Monday, April 24, 2017

CastleDrama: A United Kingdom

Growing up in Europe, you more or less think of Africa as a continent of more or less failed states cursed by their resources. When I went to university, I started to learn about Botswana. Located in the southern part of the continent, the once third poorest country was turned into a stable democracy embracing free markets and the rule of law and thus dramatically improving the situation of its inhabitants - all thanks to the country's insightful leaders at the time Botswana gained independence from the British in 1966. One of the men who led the way was Seretse Khama. Born into one of the most powerful of the royal families of what was then the British Protectorate of Bechuanaland and chief and King of the Bamangwato people, he became the country's first President in 1966. In another interesting story of his life, he was married to a white woman.

"A United Kingdom", a film released last year, tells the story of Seretse Khama and his wife Ruth Williams Khama. The couple met while Khama studied in England, quickly fell in love and married. However, everyone is against the union of duo: First of all their families, Khama's tribe and also the British government, which fears nothing less than relations with South Africa and the stability of the entire region of Southern Africa. After all South Africa had just introduced Apartheid and a mixed race couple ruling just across the border was nothing the government approved of in the slightest bit. Britain, in difference, needed the access to South Africa’s resources, including its gold, minerals, diamonds, and most importantly, uranium.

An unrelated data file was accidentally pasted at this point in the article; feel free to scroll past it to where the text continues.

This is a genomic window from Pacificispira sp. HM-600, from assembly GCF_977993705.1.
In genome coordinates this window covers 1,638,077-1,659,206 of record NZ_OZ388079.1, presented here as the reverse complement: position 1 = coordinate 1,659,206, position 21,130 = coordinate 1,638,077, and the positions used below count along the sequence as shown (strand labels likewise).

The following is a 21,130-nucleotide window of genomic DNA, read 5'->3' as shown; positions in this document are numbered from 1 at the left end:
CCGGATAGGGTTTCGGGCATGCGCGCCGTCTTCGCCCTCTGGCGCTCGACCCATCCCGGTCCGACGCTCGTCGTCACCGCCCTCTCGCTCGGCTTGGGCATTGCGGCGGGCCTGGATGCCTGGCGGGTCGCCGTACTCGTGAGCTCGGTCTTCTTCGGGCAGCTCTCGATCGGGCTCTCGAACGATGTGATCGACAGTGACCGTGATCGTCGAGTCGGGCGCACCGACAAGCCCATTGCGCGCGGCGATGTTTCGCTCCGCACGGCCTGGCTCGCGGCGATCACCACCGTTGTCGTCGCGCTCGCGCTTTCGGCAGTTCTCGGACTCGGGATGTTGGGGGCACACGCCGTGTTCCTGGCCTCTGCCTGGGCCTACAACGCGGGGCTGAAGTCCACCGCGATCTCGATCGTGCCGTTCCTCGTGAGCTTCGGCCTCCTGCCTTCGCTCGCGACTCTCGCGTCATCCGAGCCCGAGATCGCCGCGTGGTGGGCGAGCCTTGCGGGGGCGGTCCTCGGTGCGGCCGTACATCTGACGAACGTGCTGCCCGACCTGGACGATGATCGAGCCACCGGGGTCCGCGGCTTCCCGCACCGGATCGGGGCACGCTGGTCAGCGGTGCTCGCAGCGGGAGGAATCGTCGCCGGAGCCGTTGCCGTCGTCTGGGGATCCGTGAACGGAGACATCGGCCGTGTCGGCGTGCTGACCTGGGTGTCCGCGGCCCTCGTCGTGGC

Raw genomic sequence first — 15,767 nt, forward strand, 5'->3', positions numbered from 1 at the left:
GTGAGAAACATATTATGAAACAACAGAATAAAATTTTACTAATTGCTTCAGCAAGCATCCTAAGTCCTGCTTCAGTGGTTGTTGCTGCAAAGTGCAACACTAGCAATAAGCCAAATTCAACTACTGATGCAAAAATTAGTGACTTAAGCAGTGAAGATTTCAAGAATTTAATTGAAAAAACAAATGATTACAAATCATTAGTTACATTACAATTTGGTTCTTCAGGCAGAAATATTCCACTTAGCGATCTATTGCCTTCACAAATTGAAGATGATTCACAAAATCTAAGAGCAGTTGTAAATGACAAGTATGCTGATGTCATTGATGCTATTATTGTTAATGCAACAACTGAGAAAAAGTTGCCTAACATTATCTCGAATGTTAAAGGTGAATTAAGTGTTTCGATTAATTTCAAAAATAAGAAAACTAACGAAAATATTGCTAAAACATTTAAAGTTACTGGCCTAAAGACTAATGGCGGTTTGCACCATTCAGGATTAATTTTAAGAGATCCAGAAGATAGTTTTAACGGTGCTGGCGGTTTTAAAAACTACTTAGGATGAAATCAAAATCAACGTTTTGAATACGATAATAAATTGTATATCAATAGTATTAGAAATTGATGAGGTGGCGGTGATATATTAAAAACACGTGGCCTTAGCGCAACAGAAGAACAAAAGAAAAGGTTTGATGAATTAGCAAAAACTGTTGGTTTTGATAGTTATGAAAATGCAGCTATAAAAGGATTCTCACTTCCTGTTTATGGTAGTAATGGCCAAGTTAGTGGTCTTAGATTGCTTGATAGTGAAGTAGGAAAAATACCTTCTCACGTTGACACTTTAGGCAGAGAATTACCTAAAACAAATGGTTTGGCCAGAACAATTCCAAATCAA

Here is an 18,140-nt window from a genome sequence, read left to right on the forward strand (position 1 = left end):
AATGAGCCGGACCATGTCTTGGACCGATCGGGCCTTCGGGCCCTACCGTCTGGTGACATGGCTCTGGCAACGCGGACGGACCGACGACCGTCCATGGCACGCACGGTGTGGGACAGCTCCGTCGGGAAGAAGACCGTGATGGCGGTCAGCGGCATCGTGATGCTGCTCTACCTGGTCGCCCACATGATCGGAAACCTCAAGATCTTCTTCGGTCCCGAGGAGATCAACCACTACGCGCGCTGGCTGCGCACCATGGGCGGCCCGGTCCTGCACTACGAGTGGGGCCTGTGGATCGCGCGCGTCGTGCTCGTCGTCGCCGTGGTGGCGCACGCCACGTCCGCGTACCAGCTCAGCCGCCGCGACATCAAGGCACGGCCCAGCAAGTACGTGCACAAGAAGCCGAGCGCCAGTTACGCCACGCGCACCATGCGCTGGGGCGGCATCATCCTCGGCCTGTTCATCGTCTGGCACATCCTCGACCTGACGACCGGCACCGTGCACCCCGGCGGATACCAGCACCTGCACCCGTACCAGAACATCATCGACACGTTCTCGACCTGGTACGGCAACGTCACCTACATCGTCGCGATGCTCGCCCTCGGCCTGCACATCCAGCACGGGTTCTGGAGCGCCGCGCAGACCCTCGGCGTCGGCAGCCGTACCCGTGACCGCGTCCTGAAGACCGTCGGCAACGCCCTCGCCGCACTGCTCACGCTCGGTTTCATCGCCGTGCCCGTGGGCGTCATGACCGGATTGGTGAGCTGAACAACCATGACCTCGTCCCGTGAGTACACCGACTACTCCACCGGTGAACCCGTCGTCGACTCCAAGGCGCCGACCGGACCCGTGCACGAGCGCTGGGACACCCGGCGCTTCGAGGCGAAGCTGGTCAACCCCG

For all the turmoil and political events around them, the story of "A United Kingdom" remains focused on the love story of Seretse and Ruth. However, their desire to stay together is always connected to the fate of Bechuanaland. What follows is a battle spanning multiple decades though the film remains surprisingly quiet throughout leaving most of the violent political struggles out of the picture. When the film gets a little louder, such as a tribal meeting upon the couple's arrival in Bechuanaland and his time in exile, especially the performance of David Oyelowo shines even brighter. A much recommended film about a lesser known royal couple!

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